On today’s episode of the podcast, we’re covering a topic that doesn’t get nearly the attention it deserves: the unique challenges of maintaining a military relationship and how you can keep your military relationship healthy and strong.
If you or your partner (or both of you!) are service members, you know that the military can feel like a mistress, always meddling on the edges of your relationship… and sometimes high-jacking it completely. No matter how in love with each other you are, or how committed to your partnership you feel, it’s hard to be moved from place to place because of distant orders that you had little or no say in. It’s hard to have a career that takes you away from your partner and your children for long periods of time. It’s hard to take care of everything on the home front by yourself, especially if you’re stationed far away from family and friends.
And it can be especially hard to find a marriage counselor or long-distance relationship counselor who understands these unique challenges, and how to help military couples overcome them. Luckily, we have just such an expert joining us today. Jesse S., M.S, LMFT, is a marriage counselor and relationship coach here at Growing Self. He’s also a member of the military with over two decades of service, currently serving in the Connecticut National Guard as a First Sergeant in the 141st Ground Ambulance Unit.
In addition to treating bodily wounds, Jesse is passionate about helping other service members heal and grow as individuals, and within their relationships. Today, he’s sharing his insight and guidance with you. You can tune in on this page, Apple podcasts, Spotify, or wherever you listen, or you can continue reading the article below!
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Military Relationships: Episode Highlights
Every relationship comes with its challenges, but military relationships have some unique obstacles built right in:
Demands on Time
Members of the armed forces can’t easily take a day off when there’s something important happening in their personal lives. They might miss holidays, birthdays, anniversaries, and other big events. This can leave the service member feeling like they’re missing out, and their partner feeling neglected or lonely in the relationship.
Long-Distance Military Relationships
Depending on their role in the military, the enlisted partner may miss much more than the occasional birthday or anniversary. They may be deployed to the other side of the world for many months at a time, making it hard to maintain the close connection that healthy relationships need. The partner who’s left at home may have to function as the solo parent for long periods, or make important decisions on their own that they’d normally make with their partner.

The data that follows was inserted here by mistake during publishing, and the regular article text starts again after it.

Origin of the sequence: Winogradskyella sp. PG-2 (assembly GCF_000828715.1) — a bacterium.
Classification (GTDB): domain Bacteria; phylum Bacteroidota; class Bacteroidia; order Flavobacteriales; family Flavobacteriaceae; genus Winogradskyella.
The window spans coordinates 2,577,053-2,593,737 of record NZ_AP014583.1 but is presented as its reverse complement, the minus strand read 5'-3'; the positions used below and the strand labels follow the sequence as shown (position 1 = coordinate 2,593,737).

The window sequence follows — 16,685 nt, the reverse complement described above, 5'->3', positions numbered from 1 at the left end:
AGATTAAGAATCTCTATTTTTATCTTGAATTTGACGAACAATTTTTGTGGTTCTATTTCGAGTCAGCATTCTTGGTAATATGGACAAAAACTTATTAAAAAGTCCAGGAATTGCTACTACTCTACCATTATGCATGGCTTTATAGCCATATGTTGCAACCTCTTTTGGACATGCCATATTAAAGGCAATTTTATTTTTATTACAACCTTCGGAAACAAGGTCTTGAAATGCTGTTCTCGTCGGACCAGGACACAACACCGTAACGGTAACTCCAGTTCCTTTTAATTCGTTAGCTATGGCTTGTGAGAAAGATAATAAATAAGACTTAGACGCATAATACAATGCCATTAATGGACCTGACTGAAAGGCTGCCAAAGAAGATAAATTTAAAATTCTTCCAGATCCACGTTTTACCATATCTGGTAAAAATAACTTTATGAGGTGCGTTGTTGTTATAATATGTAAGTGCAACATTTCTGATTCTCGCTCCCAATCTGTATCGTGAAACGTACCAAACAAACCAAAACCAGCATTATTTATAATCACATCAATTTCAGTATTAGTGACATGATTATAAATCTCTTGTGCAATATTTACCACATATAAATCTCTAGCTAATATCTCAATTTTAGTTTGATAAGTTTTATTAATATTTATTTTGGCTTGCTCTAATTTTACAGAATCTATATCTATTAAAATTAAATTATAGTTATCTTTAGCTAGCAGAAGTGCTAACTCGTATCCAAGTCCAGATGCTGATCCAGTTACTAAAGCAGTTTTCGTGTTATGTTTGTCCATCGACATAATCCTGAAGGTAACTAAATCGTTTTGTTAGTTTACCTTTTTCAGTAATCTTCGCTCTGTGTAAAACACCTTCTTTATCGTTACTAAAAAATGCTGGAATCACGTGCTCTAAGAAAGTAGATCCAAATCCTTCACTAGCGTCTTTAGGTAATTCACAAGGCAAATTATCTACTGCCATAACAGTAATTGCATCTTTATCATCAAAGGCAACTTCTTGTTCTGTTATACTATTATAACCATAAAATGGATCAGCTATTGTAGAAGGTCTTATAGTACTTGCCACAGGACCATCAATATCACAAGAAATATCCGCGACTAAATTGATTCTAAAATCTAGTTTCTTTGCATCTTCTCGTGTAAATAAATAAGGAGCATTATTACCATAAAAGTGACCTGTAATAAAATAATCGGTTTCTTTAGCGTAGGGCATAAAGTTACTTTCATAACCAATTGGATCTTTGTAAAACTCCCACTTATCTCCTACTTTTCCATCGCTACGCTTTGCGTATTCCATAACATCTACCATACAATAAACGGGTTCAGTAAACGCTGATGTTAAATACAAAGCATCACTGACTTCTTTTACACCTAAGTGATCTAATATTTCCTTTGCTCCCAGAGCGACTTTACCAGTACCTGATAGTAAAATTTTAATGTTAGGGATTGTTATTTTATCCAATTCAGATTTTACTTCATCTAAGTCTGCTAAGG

Members of the military often have to move around from base to base, which can be especially difficult for their spouses and families. The non-military partner may become isolated and lonely if they have to move away from family and friends, especially during times when their partner is deployed.
Establishing a consistent career can be a struggle if you’re frequently uprooted by the demands of your partner’s career. The non-military partner may begin to feel like their own goals always come second, and that they’re lacking a clear identity or sense of purpose.
Conflict in Military Relationships
These obstacles and others can put greater-than-average stress on military relationships, and can lead to conflict for military couples. The non-military partner may feel resentful, and like their sacrifices for the relationship are going unrecognized. The military partner may feel like their hands are tied, and like their partner doesn’t understand military culture and its constraints.
What’s more, military training can affect the way service members approach conflict, which can be frustrating for their partner. A military member may stonewall, or “yes sir, yes ma’am” their way through an argument, as if they were dealing with a drill sergeant rather than their partner.
Communicating with someone who shuts down isn’t easy. It can leave your partner feeling emotionally invalidated and unheard. They’ll feel like they have to work harder if they want to get their point across, which tends to escalate arguments.
Military members may need to practice “removing their armor” and allowing themselves to engage with their partner’s feelings, and expressing their own feelings from a place of openness and vulnerability.
Keeping Your Military Relationship Strong
Whether you’ve been together for years, or you’ve just started dating, it’s a good idea to set realistic expectations for your relationship, especially when it comes to how you’ll maintain your connection while your partner is away.
Just like any couple in a long-distance relationship, you should have conversations about how often you’ll communicate, how you’ll communicate, and what would help you both feel connected, loved, and secure in your relationship. (If you’re not sure, learning about your love languages with our love languages quiz is a good place to start.)